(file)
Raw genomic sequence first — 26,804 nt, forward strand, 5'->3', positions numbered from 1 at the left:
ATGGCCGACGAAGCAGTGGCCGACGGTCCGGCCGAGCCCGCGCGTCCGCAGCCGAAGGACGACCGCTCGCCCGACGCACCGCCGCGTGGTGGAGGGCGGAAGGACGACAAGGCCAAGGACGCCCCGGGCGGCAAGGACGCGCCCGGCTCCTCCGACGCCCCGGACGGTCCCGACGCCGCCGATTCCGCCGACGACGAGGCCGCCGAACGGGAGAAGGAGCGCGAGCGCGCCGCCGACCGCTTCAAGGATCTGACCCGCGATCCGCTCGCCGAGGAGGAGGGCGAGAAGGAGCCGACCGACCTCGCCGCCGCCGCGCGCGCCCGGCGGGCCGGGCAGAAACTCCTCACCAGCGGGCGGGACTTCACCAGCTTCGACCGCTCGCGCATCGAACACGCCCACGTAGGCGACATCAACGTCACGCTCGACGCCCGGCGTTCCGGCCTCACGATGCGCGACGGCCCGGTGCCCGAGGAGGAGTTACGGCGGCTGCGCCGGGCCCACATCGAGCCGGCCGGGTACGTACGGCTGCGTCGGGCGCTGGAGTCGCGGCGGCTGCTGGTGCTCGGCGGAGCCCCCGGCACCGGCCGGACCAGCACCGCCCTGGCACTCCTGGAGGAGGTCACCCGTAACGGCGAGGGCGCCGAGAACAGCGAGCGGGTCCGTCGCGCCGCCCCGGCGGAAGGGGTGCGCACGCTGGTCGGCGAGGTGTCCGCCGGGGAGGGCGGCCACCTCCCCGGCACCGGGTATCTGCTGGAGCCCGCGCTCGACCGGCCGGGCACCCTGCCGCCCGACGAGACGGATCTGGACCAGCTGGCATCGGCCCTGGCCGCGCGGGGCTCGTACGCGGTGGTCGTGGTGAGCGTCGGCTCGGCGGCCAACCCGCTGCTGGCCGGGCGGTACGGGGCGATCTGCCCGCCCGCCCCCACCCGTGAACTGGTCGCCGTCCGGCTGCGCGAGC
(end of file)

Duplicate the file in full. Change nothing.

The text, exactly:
Raw genomic sequence first — 26,804 nt, forward strand, 5'->3', positions numbered from 1 at the left:
ATGGCCGACGAAGCAGTGGCCGACGGTCCGGCCGAGCCCGCGCGTCCGCAGCCGAAGGACGACCGCTCGCCCGACGCACCGCCGCGTGGTGGAGGGCGGAAGGACGACAAGGCCAAGGACGCCCCGGGCGGCAAGGACGCGCCCGGCTCCTCCGACGCCCCGGACGGTCCCGACGCCGCCGATTCCGCCGACGACGAGGCCGCCGAACGGGAGAAGGAGCGCGAGCGCGCCGCCGACCGCTTCAAGGATCTGACCCGCGATCCGCTCGCCGAGGAGGAGGGCGAGAAGGAGCCGACCGACCTCGCCGCCGCCGCGCGCGCCCGGCGGGCCGGGCAGAAACTCCTCACCAGCGGGCGGGACTTCACCAGCTTCGACCGCTCGCGCATCGAACACGCCCACGTAGGCGACATCAACGTCACGCTCGACGCCCGGCGTTCCGGCCTCACGATGCGCGACGGCCCGGTGCCCGAGGAGGAGTTACGGCGGCTGCGCCGGGCCCACATCGAGCCGGCCGGGTACGTACGGCTGCGTCGGGCGCTGGAGTCGCGGCGGCTGCTGGTGCTCGGCGGAGCCCCCGGCACCGGCCGGACCAGCACCGCCCTGGCACTCCTGGAGGAGGTCACCCGTAACGGCGAGGGCGCCGAGAACAGCGAGCGGGTCCGTCGCGCCGCCCCGGCGGAAGGGGTGCGCACGCTGGTCGGCGAGGTGTCCGCCGGGGAGGGCGGCCACCTCCCCGGCACCGGGTATCTGCTGGAGCCCGCGCTCGACCGGCCGGGCACCCTGCCGCCCGACGAGACGGATCTGGACCAGCTGGCATCGGCCCTGGCCGCGCGGGGCTCGTACGCGGTGGTCGTGGTGAGCGTCGGCTCGGCGGCCAACCCGCTGCTGGCCGGGCGGTACGGGGCGATCTGCCCGCCCGCCCCCACCCGTGAACTGGTCGCCGTCCGGCTGCGCGAGC